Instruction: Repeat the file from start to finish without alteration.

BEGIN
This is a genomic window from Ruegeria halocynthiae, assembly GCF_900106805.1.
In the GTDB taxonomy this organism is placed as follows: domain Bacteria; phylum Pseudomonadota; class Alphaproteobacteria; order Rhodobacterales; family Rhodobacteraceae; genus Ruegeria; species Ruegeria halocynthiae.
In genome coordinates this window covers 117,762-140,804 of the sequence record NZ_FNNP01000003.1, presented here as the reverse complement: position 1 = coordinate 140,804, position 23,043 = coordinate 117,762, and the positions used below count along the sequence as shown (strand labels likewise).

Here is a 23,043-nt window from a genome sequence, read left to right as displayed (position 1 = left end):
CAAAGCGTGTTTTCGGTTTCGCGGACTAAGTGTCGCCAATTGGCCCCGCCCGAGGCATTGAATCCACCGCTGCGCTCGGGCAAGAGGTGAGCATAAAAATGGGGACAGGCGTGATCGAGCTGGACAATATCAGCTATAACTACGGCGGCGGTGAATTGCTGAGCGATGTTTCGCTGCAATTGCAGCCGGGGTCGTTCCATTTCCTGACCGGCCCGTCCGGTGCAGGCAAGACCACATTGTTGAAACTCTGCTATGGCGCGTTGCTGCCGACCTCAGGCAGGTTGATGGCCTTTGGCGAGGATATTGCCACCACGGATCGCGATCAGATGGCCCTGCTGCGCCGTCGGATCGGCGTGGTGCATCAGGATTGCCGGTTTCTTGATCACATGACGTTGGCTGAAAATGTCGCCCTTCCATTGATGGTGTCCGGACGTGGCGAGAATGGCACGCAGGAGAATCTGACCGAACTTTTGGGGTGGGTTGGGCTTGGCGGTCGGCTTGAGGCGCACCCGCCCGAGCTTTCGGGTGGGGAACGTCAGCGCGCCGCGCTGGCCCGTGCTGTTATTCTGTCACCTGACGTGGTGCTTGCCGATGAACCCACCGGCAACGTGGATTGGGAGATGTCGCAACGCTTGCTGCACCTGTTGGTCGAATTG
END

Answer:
This is a genomic window from Ruegeria halocynthiae, assembly GCF_900106805.1.
In the GTDB taxonomy this organism is placed as follows: domain Bacteria; phylum Pseudomonadota; class Alphaproteobacteria; order Rhodobacterales; family Rhodobacteraceae; genus Ruegeria; species Ruegeria halocynthiae.
In genome coordinates this window covers 117,762-140,804 of the sequence record NZ_FNNP01000003.1, presented here as the reverse complement: position 1 = coordinate 140,804, position 23,043 = coordinate 117,762, and the positions used below count along the sequence as shown (strand labels likewise).

Here is a 23,043-nt window from a genome sequence, read left to right as displayed (position 1 = left end):
CAAAGCGTGTTTTCGGTTTCGCGGACTAAGTGTCGCCAATTGGCCCCGCCCGAGGCATTGAATCCACCGCTGCGCTCGGGCAAGAGGTGAGCATAAAAATGGGGACAGGCGTGATCGAGCTGGACAATATCAGCTATAACTACGGCGGCGGTGAATTGCTGAGCGATGTTTCGCTGCAATTGCAGCCGGGGTCGTTCCATTTCCTGACCGGCCCGTCCGGTGCAGGCAAGACCACATTGTTGAAACTCTGCTATGGCGCGTTGCTGCCGACCTCAGGCAGGTTGATGGCCTTTGGCGAGGATATTGCCACCACGGATCGCGATCAGATGGCCCTGCTGCGCCGTCGGATCGGCGTGGTGCATCAGGATTGCCGGTTTCTTGATCACATGACGTTGGCTGAAAATGTCGCCCTTCCATTGATGGTGTCCGGACGTGGCGAGAATGGCACGCAGGAGAATCTGACCGAACTTTTGGGGTGGGTTGGGCTTGGCGGTCGGCTTGAGGCGCACCCGCCCGAGCTTTCGGGTGGGGAACGTCAGCGCGCCGCGCTGGCCCGTGCTGTTATTCTGTCACCTGACGTGGTGCTTGCCGATGAACCCACCGGCAACGTGGATTGGGAGATGTCGCAACGCTTGCTGCACCTGTTGGTCGAATTG